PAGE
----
By Amanda Morrall
My apologies for the delay and thanks to a reader for reminding me.
I won't lie you to. I was procrastinating. I found the initial uploading, coding and classification exercise so time consuming and cumbersome that I wasn't exactly eager to subject myself to this all over again. As a result I had to catch up on three months worth of downloads, imports, coding and tagging to pick up where I left off. I can't blame the tedium and confusion entirely on Xero. If I'd stuck with the programme it wouldn't have been nearly as bad.
Despite discovery of new efficiencies second time around (rather than printing out and cross checking with a ruler, I syncronised the transactions that needed coding and categorising on Xero to my on-line account and kept two windows running) after an hour or two of uploading and inputting and coding, I was only 2 out of 37 pages in. I gave up. I just didn't have the time or patience for it given that the rewards for my efforts were unclear.
Yes, the science of categorising every single dollar spent, would have allowed Xero to pie-chart my spending and spit it in my face so I couldn't hide from money wasted on coffee or other non-essentials but through regular financial reviews I already know my general spending across all categories and am conscience of when I am spending too much or nothing at all on various aspects of my life. If I had persisted with the exercise I might have discovered some unexpected surprises. And more information is never a bad thing in personal finance.
The problem, is a personal finance app (particularly one you are paying for - $59 a year in this case) should make your life easier otherwise you could just do the same for free using sorted.org.nz's money tracker or a myriad of other free programmes and spreadsheets on the market.
When Xero is able to seamlessly upload from your bank to its website your transactions on a daily basis, thus sparing neglectful users like myself the tedium of having to upload three months worth of statements that need coding anew, the programme might stand a better chance of winning me over.
Xero's communication manager Richard Wood assures me that's not far way, before the end of this year in fact.
Also to Xero's credit, since the last time I used the system, it has significantly built up its support services. Rather than having to watch the video that doesn't necessarily answer your questions, there is now a fairly detailed personal guide to the Xero universe and lexicon that can be accessed once you're in your account.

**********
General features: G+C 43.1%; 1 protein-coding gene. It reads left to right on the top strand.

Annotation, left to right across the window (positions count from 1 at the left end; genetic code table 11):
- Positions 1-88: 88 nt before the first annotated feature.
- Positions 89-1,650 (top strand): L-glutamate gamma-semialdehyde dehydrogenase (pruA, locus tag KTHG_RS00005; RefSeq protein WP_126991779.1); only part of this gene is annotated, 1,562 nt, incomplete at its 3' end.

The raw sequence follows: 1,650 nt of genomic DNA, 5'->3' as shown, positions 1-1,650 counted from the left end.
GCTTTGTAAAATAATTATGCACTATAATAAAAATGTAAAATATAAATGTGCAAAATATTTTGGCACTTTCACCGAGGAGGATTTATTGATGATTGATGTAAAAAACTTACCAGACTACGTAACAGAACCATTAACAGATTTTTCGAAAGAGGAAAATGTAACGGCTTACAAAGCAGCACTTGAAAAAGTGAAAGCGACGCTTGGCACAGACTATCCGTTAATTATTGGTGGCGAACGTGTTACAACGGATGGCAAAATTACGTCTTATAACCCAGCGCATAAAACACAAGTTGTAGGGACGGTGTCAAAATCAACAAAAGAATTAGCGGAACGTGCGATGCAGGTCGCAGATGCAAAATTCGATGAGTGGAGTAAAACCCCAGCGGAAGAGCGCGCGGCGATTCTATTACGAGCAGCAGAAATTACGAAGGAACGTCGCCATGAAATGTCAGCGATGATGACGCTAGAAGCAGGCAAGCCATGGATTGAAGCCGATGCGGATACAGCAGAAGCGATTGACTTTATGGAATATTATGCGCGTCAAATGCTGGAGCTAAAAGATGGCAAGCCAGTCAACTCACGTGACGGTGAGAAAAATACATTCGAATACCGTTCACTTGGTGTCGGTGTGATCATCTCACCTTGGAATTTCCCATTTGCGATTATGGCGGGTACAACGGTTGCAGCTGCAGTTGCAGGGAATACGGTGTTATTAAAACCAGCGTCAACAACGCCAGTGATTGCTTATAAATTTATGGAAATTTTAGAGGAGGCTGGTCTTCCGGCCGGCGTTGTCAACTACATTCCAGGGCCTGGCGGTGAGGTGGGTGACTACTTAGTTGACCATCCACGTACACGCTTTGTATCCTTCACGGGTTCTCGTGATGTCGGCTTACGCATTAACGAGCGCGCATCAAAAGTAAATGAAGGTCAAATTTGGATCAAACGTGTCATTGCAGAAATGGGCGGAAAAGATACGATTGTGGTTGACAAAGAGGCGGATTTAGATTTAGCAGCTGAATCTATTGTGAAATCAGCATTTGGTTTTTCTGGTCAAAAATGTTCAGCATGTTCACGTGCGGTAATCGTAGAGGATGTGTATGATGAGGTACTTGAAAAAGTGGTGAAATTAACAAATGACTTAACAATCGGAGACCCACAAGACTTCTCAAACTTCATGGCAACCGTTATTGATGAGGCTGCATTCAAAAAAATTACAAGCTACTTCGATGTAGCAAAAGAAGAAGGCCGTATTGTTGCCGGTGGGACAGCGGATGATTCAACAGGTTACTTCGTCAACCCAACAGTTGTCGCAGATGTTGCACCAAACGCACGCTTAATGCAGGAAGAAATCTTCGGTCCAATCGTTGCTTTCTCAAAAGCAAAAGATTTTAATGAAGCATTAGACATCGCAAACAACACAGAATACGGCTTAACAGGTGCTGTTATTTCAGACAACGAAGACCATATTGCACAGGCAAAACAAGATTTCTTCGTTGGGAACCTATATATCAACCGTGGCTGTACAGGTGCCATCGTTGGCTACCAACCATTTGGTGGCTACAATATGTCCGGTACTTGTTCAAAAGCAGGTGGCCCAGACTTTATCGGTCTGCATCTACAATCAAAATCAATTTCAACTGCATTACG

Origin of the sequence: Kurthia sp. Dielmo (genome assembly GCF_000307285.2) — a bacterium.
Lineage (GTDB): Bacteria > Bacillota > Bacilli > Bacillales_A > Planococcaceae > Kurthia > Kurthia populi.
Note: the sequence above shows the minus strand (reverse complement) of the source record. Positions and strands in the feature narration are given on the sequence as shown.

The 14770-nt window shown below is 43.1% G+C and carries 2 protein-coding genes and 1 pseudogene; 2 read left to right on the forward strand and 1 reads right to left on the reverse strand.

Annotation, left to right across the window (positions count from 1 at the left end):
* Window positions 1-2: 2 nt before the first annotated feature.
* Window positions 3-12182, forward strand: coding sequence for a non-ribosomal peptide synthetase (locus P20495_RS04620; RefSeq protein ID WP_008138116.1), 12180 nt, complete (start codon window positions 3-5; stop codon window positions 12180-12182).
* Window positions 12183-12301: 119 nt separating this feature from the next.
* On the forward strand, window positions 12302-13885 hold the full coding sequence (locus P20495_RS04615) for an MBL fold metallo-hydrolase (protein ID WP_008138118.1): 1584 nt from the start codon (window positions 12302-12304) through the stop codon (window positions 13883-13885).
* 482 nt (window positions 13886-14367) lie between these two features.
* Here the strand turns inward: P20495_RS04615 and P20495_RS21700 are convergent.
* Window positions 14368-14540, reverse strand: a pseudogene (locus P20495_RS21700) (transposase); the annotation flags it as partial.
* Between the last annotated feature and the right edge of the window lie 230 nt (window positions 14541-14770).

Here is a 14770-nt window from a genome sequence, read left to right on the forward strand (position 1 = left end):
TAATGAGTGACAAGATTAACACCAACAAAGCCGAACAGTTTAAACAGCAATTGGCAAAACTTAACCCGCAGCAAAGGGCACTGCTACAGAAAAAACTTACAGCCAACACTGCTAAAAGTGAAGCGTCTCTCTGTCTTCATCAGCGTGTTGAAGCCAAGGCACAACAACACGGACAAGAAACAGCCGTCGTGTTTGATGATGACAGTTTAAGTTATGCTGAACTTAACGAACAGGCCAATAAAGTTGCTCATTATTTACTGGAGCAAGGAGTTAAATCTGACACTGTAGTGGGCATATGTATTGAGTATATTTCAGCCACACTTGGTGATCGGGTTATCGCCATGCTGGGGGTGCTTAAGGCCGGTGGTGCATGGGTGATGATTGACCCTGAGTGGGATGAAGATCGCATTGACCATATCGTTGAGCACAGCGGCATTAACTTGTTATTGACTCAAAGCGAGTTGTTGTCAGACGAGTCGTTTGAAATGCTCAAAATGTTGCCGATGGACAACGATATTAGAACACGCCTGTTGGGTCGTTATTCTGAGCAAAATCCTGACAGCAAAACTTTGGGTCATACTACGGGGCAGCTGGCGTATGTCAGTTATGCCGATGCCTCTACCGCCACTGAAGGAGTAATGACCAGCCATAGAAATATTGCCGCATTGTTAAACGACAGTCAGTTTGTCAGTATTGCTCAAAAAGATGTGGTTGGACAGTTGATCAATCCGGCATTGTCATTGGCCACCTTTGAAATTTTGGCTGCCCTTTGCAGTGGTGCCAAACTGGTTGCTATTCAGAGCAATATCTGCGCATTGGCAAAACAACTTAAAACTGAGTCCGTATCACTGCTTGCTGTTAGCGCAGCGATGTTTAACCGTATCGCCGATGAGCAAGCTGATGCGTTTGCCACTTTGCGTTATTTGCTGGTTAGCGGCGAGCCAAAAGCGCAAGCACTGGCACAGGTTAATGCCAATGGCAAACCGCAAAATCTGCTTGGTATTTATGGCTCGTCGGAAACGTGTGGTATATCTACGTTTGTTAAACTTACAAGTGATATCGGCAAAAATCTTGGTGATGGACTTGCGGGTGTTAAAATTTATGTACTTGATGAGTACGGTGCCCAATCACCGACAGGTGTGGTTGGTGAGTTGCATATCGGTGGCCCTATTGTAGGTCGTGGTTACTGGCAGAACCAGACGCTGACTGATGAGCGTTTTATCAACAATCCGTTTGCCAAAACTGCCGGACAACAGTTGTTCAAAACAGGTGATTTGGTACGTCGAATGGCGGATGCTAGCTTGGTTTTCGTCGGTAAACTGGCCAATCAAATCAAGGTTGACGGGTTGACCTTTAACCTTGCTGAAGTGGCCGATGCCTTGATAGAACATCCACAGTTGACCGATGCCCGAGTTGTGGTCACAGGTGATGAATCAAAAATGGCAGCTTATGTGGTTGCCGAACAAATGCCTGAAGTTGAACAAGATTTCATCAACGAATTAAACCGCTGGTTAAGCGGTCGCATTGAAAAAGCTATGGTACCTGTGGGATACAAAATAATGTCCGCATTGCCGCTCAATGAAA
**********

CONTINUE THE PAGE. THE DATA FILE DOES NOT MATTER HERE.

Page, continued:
Once I took the time to scroll through the guide, I was able to resolve the pesky little problems that were putting me in a bad mood.
Wood informs that a new "suggestions feature" has also been introduced which helps Xero guess how a particular common payee should be categorised. It has the effect of speeding up the whole categorisation process as the user can just scroll through the transactions review and approve as required, said Wood.
I'm not sure this feature was a huge benefit to me although it was so long ago since first trialling it, I can't recall exactly the nature of my complaints back then. I think they had mainly to do with exporting my bank account information from my on-line account and importing it into Xero in the first instance. My tip to those who give this a go is to clear their downloads file first so they don't have to wade through hundreds of previous downloads to find their monthly statements. A tip here, for those with mega downloads like myself is to search for the extension of whatever programme (there are a few options) you chose to export the files onto your desktop. In my case it was CSV.
Perhaps a more savvy computer user than myself could have navigated these "problems" much quicker than I but I'm willing to guess I'm not the only bumbler in town.
Because I have heard so many positive things about Xero's business accounting programme, I wouldn't want to put anyone off their personal finance software. It's just if you're looking for one that makes your life easier, you might be disappointed. I imagine for those who stay on top of it, and get it up and running, there are numerous advantages and financial insights to be gleaned.
For that reason, I asked Wood which individuals Xero personal would benefit most.
He suggested it would be a benefit to anyone wanting to keep a "clear eye on their personal finances" and boasted of its "awesome conditional search facilities over all transactions across all accounts.'' I admit I didn't get to test this part of its functionality so can't rate this feature.
Wood said it was also great for people who wanted to "push their sluggish savings goals" as you can set personalised goals and monitor your success toward them once you're up and running.
And finally (and I expect this could be the real jewel in Xero's crown) the programme could be valuable for helping individuals who have difficulty separating business from personal expenses to separate out the work-related transactions. That's particularly the case for those using Xero for business, which as I noted before already has the automatic bank feed feature.
When the same happens for personal, I told Xero to shout it from the rooftops.
Wood assured me they would.